Join SAWCC for a panel discussion with South Asian artists, writers, and chefs as they share their personal food journeys and the impact and influence of the diaspora on their creative practices.
Saturday, June 11
Panel discussion: 4pm
Gallery hours: 11am-6pm
59 Orchard Street
New York, NY 10002
The rich history of South Asian cuisine has influenced the culinary landscape around the globe. Chai, naan, and chutney are now mainstream staples. However, are we past the hegemony of chicken tikka masala as the standard bearer of South Asian cuisine?
Join us for a lively discussion with Chitra Agrawal, co-founder of Brooklyn Delhi; Barkha Cardoz, managing member of the Cardoz legacy; Sarasvathy TK, artist; and Zainab Shah, contributor to NYT Food, Bon Appetit, and Saveur, as they share their personal food journeys and the impact and influence of the diaspora on their creative practices. Moderated by India Witkin, creator and host of the podcast Eating America with India, the panel will further discuss such themes as nostalgia, shared experiences, and the evolving role of traditional food practices within the diaspora in defining the South Asian culinary perspective.
Food and wine reception with the panelists will follow the discussion. Free and open to all.
Chitra Agrawal is the co-founder of Brooklyn Delhi, a food brand inspired by her Indian heritage. She is the author of Vibrant India: Fresh Vegetarian Recipes from Bangalore to Brooklyn (Penguin 2017). Chitra has specialized in developing recipes reflective of her Indian American identity for over a decade. Her work and products have been featured in the New York Times, Saveur, Food & Wine, and more.
Barkha Cardoz received her culinary training at the Institute of Hotel Management in Mumbai, India and worked in the development department at St. Peter’s Preparatory School in Jersey City, NJ. With her husband, the late chef Floyd Cardoz, she managed their Bombay Bread Bar in New York City from 2016–2019 and oversaw fundraising events for the Young Scientist Foundation, founded in 2011 with Floyd’s $110,000 Top Chef Masters win. Barkha is currently the managing member of Cardoz Legacy LLC, where she actively executes ongoing legacy projects, including the FC + B&B Collaboration Masala spice line.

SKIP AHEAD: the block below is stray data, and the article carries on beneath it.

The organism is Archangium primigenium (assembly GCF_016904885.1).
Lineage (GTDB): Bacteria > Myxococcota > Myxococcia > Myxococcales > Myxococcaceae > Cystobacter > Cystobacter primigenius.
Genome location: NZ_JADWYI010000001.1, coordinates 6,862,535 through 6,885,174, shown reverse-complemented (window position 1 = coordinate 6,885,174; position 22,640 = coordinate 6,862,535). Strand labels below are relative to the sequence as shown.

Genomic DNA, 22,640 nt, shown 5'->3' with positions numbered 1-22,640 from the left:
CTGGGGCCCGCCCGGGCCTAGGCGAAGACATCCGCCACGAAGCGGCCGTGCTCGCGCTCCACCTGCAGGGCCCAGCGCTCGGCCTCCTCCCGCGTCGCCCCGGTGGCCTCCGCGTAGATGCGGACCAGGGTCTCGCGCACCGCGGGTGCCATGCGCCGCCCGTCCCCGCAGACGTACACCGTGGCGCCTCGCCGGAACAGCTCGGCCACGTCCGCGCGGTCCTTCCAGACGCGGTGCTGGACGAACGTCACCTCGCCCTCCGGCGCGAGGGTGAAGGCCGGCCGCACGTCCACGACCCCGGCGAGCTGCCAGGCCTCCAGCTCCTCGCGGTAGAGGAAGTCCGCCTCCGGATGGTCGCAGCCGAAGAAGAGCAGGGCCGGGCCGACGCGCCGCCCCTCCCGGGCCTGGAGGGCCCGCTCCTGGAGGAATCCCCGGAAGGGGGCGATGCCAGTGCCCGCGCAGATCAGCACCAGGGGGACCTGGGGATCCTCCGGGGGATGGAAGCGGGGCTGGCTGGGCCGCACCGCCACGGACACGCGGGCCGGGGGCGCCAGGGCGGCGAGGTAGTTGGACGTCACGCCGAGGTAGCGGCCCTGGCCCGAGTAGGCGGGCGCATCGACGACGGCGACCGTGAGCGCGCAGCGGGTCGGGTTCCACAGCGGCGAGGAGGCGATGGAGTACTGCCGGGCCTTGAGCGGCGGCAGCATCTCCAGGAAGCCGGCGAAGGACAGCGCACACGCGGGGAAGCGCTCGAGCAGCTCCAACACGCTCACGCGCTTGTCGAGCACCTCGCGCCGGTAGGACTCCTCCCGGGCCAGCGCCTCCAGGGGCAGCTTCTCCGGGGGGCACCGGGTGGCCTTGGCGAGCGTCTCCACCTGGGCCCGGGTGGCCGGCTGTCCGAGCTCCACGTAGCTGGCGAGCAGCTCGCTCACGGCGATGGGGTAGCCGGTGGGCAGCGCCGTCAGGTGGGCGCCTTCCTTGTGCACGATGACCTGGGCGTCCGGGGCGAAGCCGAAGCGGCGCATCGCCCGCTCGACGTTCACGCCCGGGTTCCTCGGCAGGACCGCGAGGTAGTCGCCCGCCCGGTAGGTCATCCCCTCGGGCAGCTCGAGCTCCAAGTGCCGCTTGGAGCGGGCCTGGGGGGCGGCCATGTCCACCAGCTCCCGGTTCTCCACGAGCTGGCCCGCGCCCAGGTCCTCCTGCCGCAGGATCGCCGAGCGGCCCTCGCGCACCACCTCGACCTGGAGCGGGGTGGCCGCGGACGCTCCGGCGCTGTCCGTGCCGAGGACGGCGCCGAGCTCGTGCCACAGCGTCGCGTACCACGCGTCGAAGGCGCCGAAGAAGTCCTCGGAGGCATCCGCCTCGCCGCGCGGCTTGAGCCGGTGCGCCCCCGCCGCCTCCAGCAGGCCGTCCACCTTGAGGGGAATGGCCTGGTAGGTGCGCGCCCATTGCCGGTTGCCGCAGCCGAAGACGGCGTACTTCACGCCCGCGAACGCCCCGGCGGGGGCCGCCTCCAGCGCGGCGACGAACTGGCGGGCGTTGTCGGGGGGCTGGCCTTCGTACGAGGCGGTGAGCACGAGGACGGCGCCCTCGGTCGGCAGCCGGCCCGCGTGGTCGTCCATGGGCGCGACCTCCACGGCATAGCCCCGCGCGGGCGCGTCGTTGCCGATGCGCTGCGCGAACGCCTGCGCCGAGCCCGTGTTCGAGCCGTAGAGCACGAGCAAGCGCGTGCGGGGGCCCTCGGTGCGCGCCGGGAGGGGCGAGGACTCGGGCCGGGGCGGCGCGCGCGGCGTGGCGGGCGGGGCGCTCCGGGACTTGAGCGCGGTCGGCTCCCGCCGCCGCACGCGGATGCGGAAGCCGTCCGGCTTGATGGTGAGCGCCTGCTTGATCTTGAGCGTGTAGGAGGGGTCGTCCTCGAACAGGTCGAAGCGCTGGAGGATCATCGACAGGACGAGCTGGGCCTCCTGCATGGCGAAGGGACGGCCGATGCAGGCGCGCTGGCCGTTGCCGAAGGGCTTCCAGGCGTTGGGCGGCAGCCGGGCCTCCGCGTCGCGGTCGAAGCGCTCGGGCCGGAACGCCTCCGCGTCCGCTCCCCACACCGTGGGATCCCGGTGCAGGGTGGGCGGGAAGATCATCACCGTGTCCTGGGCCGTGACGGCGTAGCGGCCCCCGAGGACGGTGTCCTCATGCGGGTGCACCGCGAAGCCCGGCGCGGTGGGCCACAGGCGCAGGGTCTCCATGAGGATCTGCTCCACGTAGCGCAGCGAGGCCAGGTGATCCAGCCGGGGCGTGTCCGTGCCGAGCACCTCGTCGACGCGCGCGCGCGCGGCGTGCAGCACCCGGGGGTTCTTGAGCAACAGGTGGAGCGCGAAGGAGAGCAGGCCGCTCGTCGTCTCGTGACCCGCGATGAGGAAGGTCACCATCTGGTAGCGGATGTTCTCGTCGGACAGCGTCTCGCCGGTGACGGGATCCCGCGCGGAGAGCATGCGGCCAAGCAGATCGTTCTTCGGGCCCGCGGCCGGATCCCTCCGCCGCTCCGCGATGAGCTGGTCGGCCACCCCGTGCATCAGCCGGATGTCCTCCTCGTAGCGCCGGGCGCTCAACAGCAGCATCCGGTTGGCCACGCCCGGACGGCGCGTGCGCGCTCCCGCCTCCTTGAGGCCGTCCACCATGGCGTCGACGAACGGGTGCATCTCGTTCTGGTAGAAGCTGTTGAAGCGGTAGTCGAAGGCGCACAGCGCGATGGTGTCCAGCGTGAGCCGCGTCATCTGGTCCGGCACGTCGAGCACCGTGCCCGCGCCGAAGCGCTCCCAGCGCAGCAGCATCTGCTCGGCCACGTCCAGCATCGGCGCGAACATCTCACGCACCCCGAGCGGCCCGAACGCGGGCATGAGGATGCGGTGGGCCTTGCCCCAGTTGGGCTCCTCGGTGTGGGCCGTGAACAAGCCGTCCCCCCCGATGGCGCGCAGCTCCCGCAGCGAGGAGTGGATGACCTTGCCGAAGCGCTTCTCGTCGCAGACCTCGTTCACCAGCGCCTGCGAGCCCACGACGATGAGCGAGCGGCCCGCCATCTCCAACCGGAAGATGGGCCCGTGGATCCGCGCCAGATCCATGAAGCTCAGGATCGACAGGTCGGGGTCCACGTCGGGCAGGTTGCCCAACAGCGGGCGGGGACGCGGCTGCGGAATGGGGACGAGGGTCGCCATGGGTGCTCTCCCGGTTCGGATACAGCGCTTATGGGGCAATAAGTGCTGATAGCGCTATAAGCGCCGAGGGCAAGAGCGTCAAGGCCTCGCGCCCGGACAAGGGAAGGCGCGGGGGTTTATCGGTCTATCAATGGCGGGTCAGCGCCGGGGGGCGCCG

Zainab Shah is a writer, editor, and recipe developer based in Brooklyn, NY. She is working on her debut novel: an intergenerational story of migration, and how we inherit the blueprints of our survival from our maternal ancestors. She is a regular contributor at NYT Food (print & digital) and NYT Cooking. She has also written for Bon Appétit, Saveur (print & digital), and BuzzFeed. Her piece about her mother’s nihari was anthologized in Best Food Writing 2015 (Da Capo Press).
Sarasvathy TK paints hyper-realistic still lifes of Indian foods, channeling the influence of British and American pop with a brash energy that is very much contemporary. Drawing on her background in computer science, Sarasvathy creates her eye-tricking works with a process that involves cooking, plating, and lighting. Sarasvathy has won many prizes for her work including the Award for Merit at the American Women Artists’ 2020 Spring Exhibition. She has exhibited nationally and internationally at many museums, galleries, and art festivals such as the Monmouth Museum in NJ and the Affordable Art Fair in Singapore.
India Witkin is a native New Yorker and a documentary and podcast producer passionate about the intersection of food and identity. Reconnecting to her Indian roots through cooking helped her realize her passion for food as a means of storytelling. She hosted and produced the independent podcast, Eating America with India, which explores different immigrant diasporas across the US through the lens of global regional cuisine and family. She’s worked for VICE, Participant Media, Vespucci, and now produces narrative podcasts for Sony Music Entertainment.
This program is taking place in conjunction with the pop-up exhibition, Bhojan: Paintings by Sarasvathy TK, at Foley Gallery (59 Orchard Street, NY, NY).
SAWCC’s programs are supported, in part, by public funds from the New York City Department of Cultural Affairs, in partnership with the City Council.